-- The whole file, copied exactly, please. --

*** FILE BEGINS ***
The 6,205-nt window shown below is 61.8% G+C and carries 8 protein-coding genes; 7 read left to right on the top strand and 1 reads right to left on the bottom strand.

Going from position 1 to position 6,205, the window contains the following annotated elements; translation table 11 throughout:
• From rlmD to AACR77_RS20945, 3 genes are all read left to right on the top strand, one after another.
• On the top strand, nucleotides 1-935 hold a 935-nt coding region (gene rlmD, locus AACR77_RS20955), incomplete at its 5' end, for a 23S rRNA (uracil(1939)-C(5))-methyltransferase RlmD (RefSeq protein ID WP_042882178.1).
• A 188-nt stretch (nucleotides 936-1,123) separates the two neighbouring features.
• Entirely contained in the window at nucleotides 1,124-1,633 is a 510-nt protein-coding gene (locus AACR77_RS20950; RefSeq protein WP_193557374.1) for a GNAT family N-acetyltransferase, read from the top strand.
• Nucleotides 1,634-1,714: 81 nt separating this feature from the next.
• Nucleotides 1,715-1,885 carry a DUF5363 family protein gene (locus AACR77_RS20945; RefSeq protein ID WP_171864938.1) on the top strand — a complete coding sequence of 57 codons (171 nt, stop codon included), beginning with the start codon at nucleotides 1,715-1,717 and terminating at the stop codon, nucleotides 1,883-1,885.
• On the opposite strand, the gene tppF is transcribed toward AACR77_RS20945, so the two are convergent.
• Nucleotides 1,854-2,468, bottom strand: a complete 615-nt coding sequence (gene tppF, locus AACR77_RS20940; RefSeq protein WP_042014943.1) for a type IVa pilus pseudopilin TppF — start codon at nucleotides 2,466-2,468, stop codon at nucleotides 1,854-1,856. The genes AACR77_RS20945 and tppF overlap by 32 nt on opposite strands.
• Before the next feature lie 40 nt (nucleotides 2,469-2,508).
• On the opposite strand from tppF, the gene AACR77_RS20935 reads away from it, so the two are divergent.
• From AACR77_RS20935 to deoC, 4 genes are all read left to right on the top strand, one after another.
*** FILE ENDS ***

The 6,205-nt window shown below is 61.8% G+C and carries 8 protein-coding genes; 7 read left to right on the top strand and 1 reads right to left on the bottom strand.

Going from position 1 to position 6,205, the window contains the following annotated elements; translation table 11 throughout:
• From rlmD to AACR77_RS20945, 3 genes are all read left to right on the top strand, one after another.
• On the top strand, nucleotides 1-935 hold a 935-nt coding region (gene rlmD, locus AACR77_RS20955), incomplete at its 5' end, for a 23S rRNA (uracil(1939)-C(5))-methyltransferase RlmD (RefSeq protein ID WP_042882178.1).
• A 188-nt stretch (nucleotides 936-1,123) separates the two neighbouring features.
• Entirely contained in the window at nucleotides 1,124-1,633 is a 510-nt protein-coding gene (locus AACR77_RS20950; RefSeq protein WP_193557374.1) for a GNAT family N-acetyltransferase, read from the top strand.
• Nucleotides 1,634-1,714: 81 nt separating this feature from the next.
• Nucleotides 1,715-1,885 carry a DUF5363 family protein gene (locus AACR77_RS20945; RefSeq protein ID WP_171864938.1) on the top strand — a complete coding sequence of 57 codons (171 nt, stop codon included), beginning with the start codon at nucleotides 1,715-1,717 and terminating at the stop codon, nucleotides 1,883-1,885.
• On the opposite strand, the gene tppF is transcribed toward AACR77_RS20945, so the two are convergent.
• Nucleotides 1,854-2,468, bottom strand: a complete 615-nt coding sequence (gene tppF, locus AACR77_RS20940; RefSeq protein WP_042014943.1) for a type IVa pilus pseudopilin TppF — start codon at nucleotides 2,466-2,468, stop codon at nucleotides 1,854-1,856. The genes AACR77_RS20945 and tppF overlap by 32 nt on opposite strands.
• Before the next feature lie 40 nt (nucleotides 2,469-2,508).
• On the opposite strand from tppF, the gene AACR77_RS20935 reads away from it, so the two are divergent.
• From AACR77_RS20935 to deoC, 4 genes are all read left to right on the top strand, one after another.